07 Apr Do you really know concussions? Demystify these 6 common myths
1. No loss of consciousness, equals no concussion
Contrary to popular belief, a concussion can occur even without loss of consciousness. In reality, fewer than 10% of individuals who sustain a concussion will lose consciousness following the incident. In regards to the recovery and short- or long-term consequences of the concussion, there are no observable differences between individuals who lost consciousness and those who did not. In both cases, this type of injury should be taken seriously and properly cared for!
2. Protective equipment helps prevent concussions
After a quick acceleration of the head (i.e., the
rapid back-and-forth movement of the head), the concussion will occur on the inside when the brain comes into contact with the skull. That being said, a concussion can occur even without direct contact to the head. A hit to any part of the body that jolts the head forward or backward can cause a concussion. Studies also demonstrate that athletes who use a helmet, such as football and hockey players, are just as likely to sustain a concussion as those who do not, such as Australian football players. Helmets do however, remain an essential piece of equipment to prevent more serious head injuries.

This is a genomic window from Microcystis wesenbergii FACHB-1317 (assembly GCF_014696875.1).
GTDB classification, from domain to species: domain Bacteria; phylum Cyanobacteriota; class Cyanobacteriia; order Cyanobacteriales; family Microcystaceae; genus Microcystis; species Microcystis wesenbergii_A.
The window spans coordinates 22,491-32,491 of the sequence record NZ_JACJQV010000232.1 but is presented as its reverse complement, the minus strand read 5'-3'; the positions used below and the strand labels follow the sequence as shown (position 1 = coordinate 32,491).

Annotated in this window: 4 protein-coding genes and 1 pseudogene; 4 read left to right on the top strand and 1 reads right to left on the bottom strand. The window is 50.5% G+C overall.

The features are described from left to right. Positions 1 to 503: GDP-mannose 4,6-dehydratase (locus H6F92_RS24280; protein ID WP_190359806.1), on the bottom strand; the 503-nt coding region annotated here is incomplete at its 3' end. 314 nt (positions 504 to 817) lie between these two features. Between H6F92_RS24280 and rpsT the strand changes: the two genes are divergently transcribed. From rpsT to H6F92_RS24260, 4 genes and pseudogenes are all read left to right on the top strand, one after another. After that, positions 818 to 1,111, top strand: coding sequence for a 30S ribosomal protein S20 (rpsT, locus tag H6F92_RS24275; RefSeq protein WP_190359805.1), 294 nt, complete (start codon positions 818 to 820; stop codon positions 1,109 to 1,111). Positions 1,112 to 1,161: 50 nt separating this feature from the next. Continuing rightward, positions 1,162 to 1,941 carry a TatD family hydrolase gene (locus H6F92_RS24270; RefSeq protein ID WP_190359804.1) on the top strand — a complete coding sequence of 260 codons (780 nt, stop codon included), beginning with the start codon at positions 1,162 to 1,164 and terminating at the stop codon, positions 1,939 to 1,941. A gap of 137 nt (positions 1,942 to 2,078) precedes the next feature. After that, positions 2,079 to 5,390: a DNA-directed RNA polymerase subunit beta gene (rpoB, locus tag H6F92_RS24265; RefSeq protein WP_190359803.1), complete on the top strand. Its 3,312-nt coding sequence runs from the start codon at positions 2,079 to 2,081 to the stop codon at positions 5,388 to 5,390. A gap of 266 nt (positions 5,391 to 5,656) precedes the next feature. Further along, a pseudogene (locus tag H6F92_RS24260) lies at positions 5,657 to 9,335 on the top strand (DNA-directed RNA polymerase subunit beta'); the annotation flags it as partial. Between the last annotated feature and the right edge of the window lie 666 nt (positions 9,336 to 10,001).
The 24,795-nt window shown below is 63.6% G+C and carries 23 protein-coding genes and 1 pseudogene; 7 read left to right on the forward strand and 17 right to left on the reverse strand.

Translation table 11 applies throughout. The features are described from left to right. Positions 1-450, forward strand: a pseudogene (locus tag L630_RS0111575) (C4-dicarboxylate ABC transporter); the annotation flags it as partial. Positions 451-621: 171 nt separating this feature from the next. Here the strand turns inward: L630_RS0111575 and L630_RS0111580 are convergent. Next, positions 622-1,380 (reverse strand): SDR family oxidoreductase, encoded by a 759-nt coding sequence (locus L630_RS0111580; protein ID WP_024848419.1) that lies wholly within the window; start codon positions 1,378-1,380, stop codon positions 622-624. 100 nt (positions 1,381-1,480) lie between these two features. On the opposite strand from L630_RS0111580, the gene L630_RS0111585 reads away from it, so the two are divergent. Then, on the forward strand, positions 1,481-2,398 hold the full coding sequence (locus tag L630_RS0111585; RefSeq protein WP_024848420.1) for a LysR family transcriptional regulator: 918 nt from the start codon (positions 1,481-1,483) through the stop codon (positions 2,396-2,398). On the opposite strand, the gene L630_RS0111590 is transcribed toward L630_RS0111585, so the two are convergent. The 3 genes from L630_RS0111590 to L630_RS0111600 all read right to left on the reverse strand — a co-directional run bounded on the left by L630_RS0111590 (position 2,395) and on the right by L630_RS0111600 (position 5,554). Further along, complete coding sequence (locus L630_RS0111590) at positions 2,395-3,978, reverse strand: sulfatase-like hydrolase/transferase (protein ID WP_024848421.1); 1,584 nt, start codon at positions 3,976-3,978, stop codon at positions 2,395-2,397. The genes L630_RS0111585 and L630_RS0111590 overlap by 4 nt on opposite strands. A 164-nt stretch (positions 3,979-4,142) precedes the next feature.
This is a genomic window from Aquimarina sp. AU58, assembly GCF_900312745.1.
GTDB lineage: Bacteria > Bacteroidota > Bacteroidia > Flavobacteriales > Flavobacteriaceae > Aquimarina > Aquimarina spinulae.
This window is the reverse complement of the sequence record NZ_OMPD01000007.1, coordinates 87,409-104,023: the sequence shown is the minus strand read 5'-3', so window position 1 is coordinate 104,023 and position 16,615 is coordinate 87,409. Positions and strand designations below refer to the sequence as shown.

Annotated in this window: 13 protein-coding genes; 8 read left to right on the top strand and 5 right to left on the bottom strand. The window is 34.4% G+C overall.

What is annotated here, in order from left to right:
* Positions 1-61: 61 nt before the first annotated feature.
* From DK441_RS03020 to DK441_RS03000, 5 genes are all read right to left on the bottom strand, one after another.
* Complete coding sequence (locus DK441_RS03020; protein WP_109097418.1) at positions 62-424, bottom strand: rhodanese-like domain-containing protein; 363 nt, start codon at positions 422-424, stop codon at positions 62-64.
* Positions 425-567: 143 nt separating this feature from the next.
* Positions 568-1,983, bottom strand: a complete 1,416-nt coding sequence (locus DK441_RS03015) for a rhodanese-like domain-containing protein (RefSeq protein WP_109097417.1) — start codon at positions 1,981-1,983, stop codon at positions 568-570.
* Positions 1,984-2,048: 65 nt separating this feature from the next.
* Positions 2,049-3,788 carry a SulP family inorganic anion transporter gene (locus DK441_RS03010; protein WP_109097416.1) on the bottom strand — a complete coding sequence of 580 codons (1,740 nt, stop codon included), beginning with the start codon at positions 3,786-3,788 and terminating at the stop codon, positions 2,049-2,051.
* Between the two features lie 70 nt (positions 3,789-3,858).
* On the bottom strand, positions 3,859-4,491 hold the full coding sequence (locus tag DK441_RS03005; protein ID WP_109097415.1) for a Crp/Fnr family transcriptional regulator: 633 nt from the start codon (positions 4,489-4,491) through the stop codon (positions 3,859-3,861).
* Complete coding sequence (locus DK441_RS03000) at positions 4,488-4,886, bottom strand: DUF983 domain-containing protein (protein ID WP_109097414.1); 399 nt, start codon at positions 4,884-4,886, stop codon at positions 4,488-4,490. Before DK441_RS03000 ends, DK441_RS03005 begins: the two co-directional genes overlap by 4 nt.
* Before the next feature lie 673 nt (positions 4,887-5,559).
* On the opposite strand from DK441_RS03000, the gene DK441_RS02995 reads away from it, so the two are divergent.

3. Equipment-integrated sensors allow the detection of concussions
No scientific evidence currently exists showing that impact-detecting sensors attached directly to the head area accurately detect concussions. In fact, studies demonstrate that even state-of-the-art sensors only detect about 1 out of every 5 concussions.
4. A sport-related concussion is not as serious as a concussion caused by a motor vehicle accident
Many consider concussions occurring in a sports-related environment not as serious because the force applied to the brain cannot possibly be big enough to cause any real damage. However, the impact on the brain of an athlete who sustains a concussion in a sports-related setting will be equal to that of a driver whose car crashes into a wall while travelling 60 to 75km/h. Would you label that as a minor incident?
5. Concussions have a cumulative effect
As the number of concussions add up, so can the intensity and duration of symptoms. Recovery can take longer and lead to permanent cognitive deficits. If athletes hide their symptoms in order to return to play faster, which they tend to do, they can also increase their risk of sustaining another concussion! Multiple concussions have serious consequences on the brain.
6. Children and teenagers are less vulnerable to concussions
Another common myth is that the brain of children is less vulnerable to concussions than that of adults. Recent data regarding the development of the brain seem to suggest the opposite; it’s in fact more vulnerable! The risk of a concussion is also higher for a developing brain than it is for an adult brain.